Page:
By: Upali Obeyesekere


Upali ObeyesekereBandula Warnapura, who captained Sri Lanka in their first ever Test match against England in 1982, has died at the age of 68, the country’s cricket board (SLC) said in a statement. Warnapura leaves behind his beloved wife, daughter, two sons and grandchildren. He breathed his last while receiving treatment for a brief illness in a private hospital. Earlier this month, he was diagnosed with a high blood sugar level and was hospitalized.

Sri Lanka Cricket informed about the development

“Sri Lanka Cricket is deeply saddened to learn of the passing away of Bandula Warnapura, Sri Lanka’s first Test captain. We wish to express our condolences to the family at this challenging time on behalf of Sri Lanka’s cricketing fraternity,” an SLC release stated.

Bandula Warnapura, who played in two World Cups and led Sri Lanka in its first cricket test but later received a ban for participating in a rebel tour to South Africa, has died. He was sixty-eight.

Warnapura led the country in its inaugural test in February 1982, facing the first ball in that match against England in Colombo. As mentioned, he faced the first delivery and scored the first run for Sri Lanka in Test cricket. In that match, Warnapura scripted the record for opening the batting and opening the bowling in the same Test. He attained this feat in the second innings. He opened batting for Sri Lanka and represented the country in 4 Test matches and 12 One Day Internationals, besides taking eight wickets in ODI’s bowling medium pace.

A look at his professional career

  • Warnapura tallied 98 runs from four Tests with a best score of 38.
  • He smashed 180 runs in ODI cricket. The tally includes a solitary half-century.
  • The former SL batter picked up a total of eight international wickets.
  • Additionally, Warnapura racked up 2,280 and 564 runs in First-Class and List A cricket, respectively.
  • He took 32 wickets in the two formats.

SRI LANKA'S FIRST TEST CAPTAIN BANDULA WARNAPURA NO MOREWarnapura, an old boy of Nalanda College captained his alma mater in 1971 and had an illustrious career as a schoolboy cricketer being a member of the Sri Lankan School cricket team who toured India and later captaining the schools’ team in the successful series with the visiting Australian School cricket team. By the Ananda V. Nalanda “big match” day in March 1972 every cricket enthusiast’s attention was drawn to Bandula who has already had a successful season with a number of centuries for Nalanda under the captaincy of Nandadeva Perera. He did not fail his school and bettered a 44-year-old record scoring 118 – highest score in annual big match set by P.M. Jayatilleka who scored 111

“He was an excellent cricketer, administrator, coach, commentator and, above all, a good person, and his passing away is a huge loss for the cricket community,” Sri Lanka Cricket President Shammi Silva said in a statement posted Monday on Twitter. “I am sure his name and deeds will remain in our hearts forever.”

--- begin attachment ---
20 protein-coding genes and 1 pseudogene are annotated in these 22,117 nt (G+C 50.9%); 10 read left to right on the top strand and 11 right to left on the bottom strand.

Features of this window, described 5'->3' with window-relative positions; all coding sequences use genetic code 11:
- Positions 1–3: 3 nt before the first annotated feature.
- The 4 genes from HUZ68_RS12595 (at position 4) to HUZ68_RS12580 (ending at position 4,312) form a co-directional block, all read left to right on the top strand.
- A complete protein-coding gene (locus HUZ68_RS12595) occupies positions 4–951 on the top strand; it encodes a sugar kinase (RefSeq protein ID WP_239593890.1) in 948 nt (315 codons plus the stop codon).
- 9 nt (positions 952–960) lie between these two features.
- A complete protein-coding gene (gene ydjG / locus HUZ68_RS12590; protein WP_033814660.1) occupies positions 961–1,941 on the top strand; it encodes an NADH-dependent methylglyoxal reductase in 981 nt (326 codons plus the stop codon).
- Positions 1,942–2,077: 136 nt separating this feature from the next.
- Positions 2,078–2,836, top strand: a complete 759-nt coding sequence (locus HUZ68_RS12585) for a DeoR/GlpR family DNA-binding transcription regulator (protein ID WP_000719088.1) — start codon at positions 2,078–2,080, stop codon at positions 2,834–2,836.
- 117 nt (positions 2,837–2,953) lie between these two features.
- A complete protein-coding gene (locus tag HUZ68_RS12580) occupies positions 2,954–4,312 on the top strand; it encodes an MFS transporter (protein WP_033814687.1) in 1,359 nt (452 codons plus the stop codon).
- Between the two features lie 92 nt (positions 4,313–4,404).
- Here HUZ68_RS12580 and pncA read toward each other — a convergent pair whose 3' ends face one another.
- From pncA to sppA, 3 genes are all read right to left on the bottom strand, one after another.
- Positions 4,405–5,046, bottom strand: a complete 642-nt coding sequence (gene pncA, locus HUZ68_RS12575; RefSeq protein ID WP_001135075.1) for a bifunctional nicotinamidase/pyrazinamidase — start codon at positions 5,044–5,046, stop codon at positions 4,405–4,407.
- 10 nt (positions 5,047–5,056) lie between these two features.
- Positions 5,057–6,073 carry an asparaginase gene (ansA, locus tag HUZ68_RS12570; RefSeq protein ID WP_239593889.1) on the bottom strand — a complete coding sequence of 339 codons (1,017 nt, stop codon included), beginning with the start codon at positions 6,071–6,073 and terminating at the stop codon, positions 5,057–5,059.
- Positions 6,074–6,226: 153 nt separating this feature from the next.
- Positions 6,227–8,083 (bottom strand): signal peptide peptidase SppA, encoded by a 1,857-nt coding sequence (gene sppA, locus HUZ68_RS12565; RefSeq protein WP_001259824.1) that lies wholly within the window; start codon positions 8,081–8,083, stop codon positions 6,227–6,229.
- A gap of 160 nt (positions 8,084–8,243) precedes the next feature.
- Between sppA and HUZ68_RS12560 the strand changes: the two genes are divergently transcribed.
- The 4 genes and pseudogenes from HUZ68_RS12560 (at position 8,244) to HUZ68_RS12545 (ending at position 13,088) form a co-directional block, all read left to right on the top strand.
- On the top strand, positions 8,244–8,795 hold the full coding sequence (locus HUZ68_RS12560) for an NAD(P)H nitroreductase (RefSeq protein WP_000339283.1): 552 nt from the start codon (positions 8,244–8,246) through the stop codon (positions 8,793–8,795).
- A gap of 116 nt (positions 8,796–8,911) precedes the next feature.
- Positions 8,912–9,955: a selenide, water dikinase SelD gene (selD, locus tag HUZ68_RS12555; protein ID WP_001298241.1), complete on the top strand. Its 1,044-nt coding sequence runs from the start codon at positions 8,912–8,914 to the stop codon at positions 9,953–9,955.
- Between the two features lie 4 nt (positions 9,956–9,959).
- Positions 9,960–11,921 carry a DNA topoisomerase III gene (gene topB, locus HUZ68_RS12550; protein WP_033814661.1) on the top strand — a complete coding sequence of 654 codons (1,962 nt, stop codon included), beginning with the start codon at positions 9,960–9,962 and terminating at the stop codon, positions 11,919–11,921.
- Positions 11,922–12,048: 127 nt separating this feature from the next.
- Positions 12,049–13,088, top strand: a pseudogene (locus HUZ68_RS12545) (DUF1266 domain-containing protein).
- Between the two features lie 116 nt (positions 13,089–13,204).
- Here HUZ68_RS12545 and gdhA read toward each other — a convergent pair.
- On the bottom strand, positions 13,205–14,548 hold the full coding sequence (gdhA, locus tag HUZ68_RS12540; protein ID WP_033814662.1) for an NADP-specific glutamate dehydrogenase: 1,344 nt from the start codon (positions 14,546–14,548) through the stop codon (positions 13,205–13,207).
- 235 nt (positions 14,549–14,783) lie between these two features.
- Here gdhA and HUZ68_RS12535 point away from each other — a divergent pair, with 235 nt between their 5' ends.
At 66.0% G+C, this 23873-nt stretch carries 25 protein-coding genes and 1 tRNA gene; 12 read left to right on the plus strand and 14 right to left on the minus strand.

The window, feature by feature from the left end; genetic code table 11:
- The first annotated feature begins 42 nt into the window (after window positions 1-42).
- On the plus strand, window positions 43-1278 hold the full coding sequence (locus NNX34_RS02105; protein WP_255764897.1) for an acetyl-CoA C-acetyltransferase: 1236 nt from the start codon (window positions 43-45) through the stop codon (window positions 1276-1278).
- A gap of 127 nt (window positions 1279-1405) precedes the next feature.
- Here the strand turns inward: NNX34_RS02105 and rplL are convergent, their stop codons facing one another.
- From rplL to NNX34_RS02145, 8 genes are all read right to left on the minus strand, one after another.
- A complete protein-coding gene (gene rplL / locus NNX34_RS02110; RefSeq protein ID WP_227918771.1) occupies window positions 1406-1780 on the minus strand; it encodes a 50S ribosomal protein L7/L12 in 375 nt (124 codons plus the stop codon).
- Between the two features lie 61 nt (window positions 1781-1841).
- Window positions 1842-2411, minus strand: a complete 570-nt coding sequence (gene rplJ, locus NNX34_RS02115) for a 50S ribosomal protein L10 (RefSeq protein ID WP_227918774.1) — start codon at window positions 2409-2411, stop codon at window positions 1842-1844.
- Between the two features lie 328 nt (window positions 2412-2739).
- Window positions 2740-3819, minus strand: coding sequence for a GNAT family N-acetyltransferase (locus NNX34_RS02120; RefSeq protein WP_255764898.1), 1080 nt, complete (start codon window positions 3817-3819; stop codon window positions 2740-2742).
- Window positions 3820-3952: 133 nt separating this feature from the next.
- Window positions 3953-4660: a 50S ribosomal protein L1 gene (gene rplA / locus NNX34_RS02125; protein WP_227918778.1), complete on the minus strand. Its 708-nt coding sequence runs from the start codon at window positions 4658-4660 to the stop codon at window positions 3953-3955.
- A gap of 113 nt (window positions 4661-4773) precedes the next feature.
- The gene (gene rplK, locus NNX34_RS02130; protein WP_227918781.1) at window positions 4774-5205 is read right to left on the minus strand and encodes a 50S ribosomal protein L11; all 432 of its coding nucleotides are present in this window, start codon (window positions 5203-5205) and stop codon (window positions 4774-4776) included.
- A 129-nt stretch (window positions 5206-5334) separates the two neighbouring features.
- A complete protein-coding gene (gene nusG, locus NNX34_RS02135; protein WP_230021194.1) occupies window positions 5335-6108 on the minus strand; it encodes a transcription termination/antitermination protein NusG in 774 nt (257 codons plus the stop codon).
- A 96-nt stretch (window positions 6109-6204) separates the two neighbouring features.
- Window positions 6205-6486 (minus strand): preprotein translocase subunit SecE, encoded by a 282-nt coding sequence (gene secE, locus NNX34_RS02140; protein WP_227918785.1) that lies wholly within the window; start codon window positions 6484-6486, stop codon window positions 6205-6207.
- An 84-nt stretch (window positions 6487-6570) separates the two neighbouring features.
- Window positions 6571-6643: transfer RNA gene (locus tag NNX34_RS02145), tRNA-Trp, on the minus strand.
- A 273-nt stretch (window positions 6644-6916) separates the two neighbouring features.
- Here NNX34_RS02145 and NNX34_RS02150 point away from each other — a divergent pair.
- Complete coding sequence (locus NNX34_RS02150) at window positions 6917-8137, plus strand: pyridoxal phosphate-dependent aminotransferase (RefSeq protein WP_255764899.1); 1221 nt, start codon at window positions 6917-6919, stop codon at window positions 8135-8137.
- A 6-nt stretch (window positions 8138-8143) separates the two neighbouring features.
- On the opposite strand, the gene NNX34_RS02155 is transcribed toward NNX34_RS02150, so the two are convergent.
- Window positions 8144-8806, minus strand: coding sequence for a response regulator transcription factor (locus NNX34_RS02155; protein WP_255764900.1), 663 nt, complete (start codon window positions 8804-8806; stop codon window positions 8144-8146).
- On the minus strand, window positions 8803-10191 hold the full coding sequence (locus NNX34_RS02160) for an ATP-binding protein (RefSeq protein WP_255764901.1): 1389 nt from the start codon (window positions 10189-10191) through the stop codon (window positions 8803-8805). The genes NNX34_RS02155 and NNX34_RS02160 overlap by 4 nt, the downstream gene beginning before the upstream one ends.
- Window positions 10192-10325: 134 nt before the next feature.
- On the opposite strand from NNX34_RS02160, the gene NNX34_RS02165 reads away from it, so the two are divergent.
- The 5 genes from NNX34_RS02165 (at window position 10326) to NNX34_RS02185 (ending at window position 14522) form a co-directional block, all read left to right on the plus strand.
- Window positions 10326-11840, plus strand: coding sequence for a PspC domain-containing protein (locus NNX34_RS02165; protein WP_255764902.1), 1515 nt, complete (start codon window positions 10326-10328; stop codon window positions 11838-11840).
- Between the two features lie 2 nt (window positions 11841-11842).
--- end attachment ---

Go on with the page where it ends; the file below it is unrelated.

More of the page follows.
Warnapura played four test matches as an opening batsman and medium fast bowler between February and September 1982, including two in Pakistan and one in India. He also played twelve one-day internationals, including the World Cups in 1975 and 1979 before Sri Lanka was elevated to cricket’s highest status.

As an opening batsman, he also played a moderate speed, but failed to impress with a batting bat in four Tests and scored the highest score of 38 points in Sri Lanka’s first test. Warnapura, who is responsible for the arduous task of leading Sri Lanka, has done a commendable job.

In the 1979 World Cup, he led the Sri Lanka team to replace the injured Anura Tennekoon and led the Sri Lanka team to win a famous game against the Indian team at Old Trafford. It was the best moment of his career. Warnapura served as the captain of Sri Lanka during their trip to India and Pakistan. However, when he decided to travel to South Africa with the rebels in 1982-83, he was banned from participating in Sri Lanka cricket matches. In 1982, he was the Sri Lankan captain in the first Test of P Sara Oval against England in Colombo and continued to participate in 3 Tests and 12 ODIs before his career was interrupted.

His decision later in 1982 to join a tour to South Africa, which was in sporting isolation because of its apartheid policies, resulted in bans from Sri Lanka’s government and the national cricket board. He was one of three players from Sri Lanka’s inaugural test XI who received life bans, which were lifted after several years.

The lowering of the ban was too late for Warnapura to return to the game as a player, but he worked as a broadcast commentator and was a cricket administrator at the national and domestic level.

May the turf lie lightly over Bandula!


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